Blog: inverter

Motor Controller/Inverter Options for the Renault 4CV

So now that we have set the system Voltage to 96V and defined the AC motor power to 15kW, we can start looking at different motor controller/inverter options available.

From the commercially available inverters, the following three were the ones that made it onto the last shortlist:
Curtis 1238e-7621 96 V 650 A
DMC SuperSigma2
Sevcon Gen4 Size 6 (40-116 VDC, 550-660 A)

Other solutions such as open source projects like OpenInverter were ruled out after some initial analysis, as the Controller is an important part of the electric drivetrain and the use of a repurposed unit could easily lead to EMC/CE/Electrical Compliance failure on homologation in Switzerland. I still follow the project with great interest, but I didn't want to take any risks in this build.

From the three shortlisted Inverters, here in alphabetical order, the Curtis is the obvious suspect, as it is probably the most widely used Controller on similar applications, such as golf cars, forklift trucks etc. A lot of knowledge out there, relatively open to program, and some commercial partner network providing (paid) support in case of problems. The Curtis in this configuration comes with a price tag of about EUR 2'300.

The DMC is manufactured in Germany, very similar to the Curtis, probably even a bit more open, with the same functions. And the DMC was also tested to work with the specific motor I selected for the build. The DMC is just slightly cheaper than the Curtis with prices just shy of EUR 2'000.

The Sevcon was initially my favourite, as it had some Renault-legacy (e.g. the Twizy is equipped with a Sevcon-Controller). They are automotive-compliant and of course they would offer a similar range of functions as the other two. But there is a huge disadvantage: The Sevcon system is rather closed, very difficult to get access and to program. Since Sevcon recently got taken over by Borg-Warner, the support structure changed, too, which makes it nearly impossible to get support as a non-commercial customer. The Sevcon was therefore put into 3rd position, despite the fact that it would have been the cheapest of the three.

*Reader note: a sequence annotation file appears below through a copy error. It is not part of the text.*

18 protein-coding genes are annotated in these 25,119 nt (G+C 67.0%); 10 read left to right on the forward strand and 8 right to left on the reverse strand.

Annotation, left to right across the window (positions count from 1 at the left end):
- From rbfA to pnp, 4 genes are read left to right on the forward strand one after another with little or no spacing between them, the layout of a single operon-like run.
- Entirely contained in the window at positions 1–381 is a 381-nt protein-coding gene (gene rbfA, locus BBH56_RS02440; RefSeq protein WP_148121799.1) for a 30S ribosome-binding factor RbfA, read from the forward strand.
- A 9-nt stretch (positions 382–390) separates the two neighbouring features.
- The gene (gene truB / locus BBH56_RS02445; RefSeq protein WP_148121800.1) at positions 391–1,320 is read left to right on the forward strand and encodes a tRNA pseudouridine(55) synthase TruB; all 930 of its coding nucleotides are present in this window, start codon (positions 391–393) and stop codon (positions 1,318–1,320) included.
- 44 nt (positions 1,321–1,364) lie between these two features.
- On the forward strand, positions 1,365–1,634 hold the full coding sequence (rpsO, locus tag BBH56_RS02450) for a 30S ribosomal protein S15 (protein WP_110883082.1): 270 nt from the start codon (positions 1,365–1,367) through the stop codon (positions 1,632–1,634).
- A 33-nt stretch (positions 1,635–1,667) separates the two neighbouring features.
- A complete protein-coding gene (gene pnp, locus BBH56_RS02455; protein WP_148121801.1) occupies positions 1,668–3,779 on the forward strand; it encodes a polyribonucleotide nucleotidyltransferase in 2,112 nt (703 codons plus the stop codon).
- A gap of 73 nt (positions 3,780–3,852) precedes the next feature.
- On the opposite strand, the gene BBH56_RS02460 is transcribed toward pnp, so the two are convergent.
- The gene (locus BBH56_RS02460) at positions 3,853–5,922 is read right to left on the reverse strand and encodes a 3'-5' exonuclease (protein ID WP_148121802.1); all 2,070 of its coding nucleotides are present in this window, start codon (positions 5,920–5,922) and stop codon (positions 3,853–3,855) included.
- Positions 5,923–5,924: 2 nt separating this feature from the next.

The DMC would probably have been my first choice, as I still can't see any disadvantages over the Curtis, but even a few small advantages.

But later on in the project I decided that for CE and EMC Compliance reasons I wanted to integrate the Controller, DC/DC Converter and HV-Junction Box into a single component with CE approval, which got supplied by the German E-Car-Tech (, so I went for the Curtis controller as E-Car-Tech are approved Curtis dealers and system integrators, so they were able to tune the Curtis to my parameters right from the beginning. I am still convinced that the Curtis was a very good choice, I am however also sure that the DMC would have been able to provide the same performance in a standalone setting.

So in the end the order in my preference list in the end turned out to be exactly the same as the alphabetical list of the Controllers above.

You will read more about the Curtis 1238e and its Interface in a later post here!